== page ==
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Boeing’s Starliner Will Not Launch Again This Year

In a photo made available by NASA, technicians prepared Boeing’s Starliner in June for a test flight /AP. Boeing  Co. ’s Starliner space veh...

In a photo made available by NASA, technicians prepared Boeing’s Starliner in June for a test flight /AP.
Boeing Co.’s Starliner space vehicle won’t get to attempt launch again this year, NASA officials said Wednesday, and two astronauts who were meant to fly on it were reassigned to a future mission using a SpaceX ship.

Boeing and the National Aeronautics and Space Administration had planned to fly the Starliner, without crew on board, to the International Space Station this past summer. The vehicle, launched into space on a rocket from which it separates, must complete such a test flight before it can try to ferry astronauts to the facility. Boeing and the space agency in August postponed a test mission because some valves on the Starliner’s propulsion system became stuck before launch.

Steve Stich, a program manager at NASA, said during a briefing Wednesday that there won’t be another opportunity this year to complete the Starliner demonstration flight, citing other missions to the space station and coming launches.

The earliest the Starliner is likely to try to launch again is the April through June stretch in 2022, according to people familiar with the space vehicle. A spokesman for NASA declined to comment on the timing, and Mr. Stich said at the briefing it was too soon to specify a date for the Starliner test flight as Boeing and the agency work to determine why the valves became stuck.

NASA said it had reassigned two agency astronauts, Nicole Mann and Josh Cassada, who had been tapped to fly on the Starliner during the vehicle’s test mission with crew on board and on a separate flight. Both will now travel to the space station on a future mission using a Space Exploration Technologies Corp. rocket and its Dragon crew capsule.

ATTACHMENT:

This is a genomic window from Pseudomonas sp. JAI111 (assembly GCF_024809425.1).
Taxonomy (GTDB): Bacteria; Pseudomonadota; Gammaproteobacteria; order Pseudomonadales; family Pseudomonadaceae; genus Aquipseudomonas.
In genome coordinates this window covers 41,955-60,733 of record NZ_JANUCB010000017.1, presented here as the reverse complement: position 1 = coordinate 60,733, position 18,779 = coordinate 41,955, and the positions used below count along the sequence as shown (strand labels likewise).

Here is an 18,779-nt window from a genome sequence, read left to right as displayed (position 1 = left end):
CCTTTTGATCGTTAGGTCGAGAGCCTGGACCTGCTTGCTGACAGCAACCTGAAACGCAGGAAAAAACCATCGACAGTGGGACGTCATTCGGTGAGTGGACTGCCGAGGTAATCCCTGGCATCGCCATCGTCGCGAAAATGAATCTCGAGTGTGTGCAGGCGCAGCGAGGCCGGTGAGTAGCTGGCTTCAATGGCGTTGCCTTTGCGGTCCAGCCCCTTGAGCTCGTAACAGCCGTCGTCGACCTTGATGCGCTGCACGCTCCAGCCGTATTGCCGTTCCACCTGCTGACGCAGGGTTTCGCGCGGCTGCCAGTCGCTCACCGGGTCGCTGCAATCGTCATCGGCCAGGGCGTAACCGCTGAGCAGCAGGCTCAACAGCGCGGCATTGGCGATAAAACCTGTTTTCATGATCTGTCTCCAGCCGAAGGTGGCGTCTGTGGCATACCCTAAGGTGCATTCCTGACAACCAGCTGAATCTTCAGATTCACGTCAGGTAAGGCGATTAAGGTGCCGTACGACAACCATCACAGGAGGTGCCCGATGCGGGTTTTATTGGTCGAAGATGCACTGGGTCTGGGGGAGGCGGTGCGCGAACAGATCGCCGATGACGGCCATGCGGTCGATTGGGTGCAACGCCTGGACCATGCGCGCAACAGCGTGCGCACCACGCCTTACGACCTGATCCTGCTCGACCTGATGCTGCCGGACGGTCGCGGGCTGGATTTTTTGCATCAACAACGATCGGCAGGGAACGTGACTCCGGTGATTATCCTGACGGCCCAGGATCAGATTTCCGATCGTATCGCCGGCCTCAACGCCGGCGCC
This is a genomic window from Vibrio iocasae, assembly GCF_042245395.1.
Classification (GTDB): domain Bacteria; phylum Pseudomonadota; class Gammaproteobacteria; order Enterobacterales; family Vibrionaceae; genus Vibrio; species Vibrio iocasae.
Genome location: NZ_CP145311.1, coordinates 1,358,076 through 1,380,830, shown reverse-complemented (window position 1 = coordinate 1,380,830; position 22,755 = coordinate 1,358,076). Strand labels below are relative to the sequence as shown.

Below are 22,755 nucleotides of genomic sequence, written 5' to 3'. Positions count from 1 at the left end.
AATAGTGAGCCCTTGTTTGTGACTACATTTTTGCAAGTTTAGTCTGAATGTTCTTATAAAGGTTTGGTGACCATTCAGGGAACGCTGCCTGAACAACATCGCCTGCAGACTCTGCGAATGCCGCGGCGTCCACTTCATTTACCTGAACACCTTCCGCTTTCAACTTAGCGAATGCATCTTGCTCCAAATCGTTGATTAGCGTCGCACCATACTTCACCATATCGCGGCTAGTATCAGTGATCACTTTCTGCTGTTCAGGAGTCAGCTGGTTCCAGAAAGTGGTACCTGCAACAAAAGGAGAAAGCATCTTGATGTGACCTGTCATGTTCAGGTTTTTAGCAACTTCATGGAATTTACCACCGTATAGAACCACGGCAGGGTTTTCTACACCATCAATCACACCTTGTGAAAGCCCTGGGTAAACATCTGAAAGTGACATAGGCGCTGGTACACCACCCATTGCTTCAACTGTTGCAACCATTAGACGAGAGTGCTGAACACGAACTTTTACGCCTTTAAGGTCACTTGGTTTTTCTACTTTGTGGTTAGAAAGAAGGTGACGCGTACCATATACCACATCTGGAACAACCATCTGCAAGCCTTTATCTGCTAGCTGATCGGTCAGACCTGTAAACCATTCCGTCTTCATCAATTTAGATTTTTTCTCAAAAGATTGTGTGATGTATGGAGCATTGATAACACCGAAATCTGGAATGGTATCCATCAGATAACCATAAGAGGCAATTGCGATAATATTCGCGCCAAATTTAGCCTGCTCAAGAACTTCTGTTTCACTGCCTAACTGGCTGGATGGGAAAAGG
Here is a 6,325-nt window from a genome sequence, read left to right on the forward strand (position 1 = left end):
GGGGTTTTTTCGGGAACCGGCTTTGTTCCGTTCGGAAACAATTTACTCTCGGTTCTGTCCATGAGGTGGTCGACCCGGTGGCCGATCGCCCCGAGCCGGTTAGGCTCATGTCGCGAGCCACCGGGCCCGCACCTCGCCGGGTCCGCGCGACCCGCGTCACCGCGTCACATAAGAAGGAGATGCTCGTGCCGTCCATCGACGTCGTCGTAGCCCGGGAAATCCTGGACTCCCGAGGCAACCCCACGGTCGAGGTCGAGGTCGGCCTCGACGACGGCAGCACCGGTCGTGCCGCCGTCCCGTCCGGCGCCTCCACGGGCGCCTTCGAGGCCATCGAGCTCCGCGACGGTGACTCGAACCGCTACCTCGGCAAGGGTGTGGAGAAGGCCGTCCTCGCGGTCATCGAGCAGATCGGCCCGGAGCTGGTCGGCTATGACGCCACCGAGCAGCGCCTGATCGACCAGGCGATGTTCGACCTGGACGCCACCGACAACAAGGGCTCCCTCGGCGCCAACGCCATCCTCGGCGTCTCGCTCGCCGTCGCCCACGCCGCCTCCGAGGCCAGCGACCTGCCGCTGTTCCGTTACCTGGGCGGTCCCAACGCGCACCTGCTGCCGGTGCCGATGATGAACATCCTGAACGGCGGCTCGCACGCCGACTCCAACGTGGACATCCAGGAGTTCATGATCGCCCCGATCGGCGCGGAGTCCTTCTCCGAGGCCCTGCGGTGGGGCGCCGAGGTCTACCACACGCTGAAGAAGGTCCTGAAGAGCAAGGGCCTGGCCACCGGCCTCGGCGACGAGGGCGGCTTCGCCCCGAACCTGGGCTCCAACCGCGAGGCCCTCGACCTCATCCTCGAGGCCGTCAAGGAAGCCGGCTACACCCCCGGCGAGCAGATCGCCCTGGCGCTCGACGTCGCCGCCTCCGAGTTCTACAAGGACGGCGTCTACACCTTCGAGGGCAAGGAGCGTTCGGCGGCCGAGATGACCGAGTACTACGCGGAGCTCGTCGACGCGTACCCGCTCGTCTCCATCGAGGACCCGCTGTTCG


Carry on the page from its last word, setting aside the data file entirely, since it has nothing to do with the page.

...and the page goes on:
The agency said in a statement that it shifted Ms. Mann and Mr. Cassada to the future SpaceX launch “to allow Boeing time to complete the development of Starliner,” while permitting the astronauts to gain spaceflight experience.

A spokesman for Boeing said that the company supported NASA’s move to shift the assignments for the astronauts and that Boeing remained committed to safety. “We understand the agency’s need to make adjustments to get members of the current astronaut class flying experience on an operational vehicle while the development of the Starliner spacecraft continues,” he said.

After years of cost overruns, errors and delays, Boeing’s space program is facing a major test: Later this year it will likely make its second attempt to launch its Starliner crew capsule to the International Space Station. WSJ looks at the company’s path to this crucial moment, and what’s riding on the test flight’s success. 

The planned launch of the Starliner in August was meant as a makeup of a botched flight of the vehicle in late 2019. During that mission, the Starliner ended up in the wrong orbit due to a programming error. It also faced a potentially catastrophic error involving its heat shield that was fixed during the flight. NASA has contracted with Boeing and SpaceX to transport astronauts to the space station. Last year, SpaceX launched two astronauts into orbit, the first human space flight from U.S. soil in nearly a decade.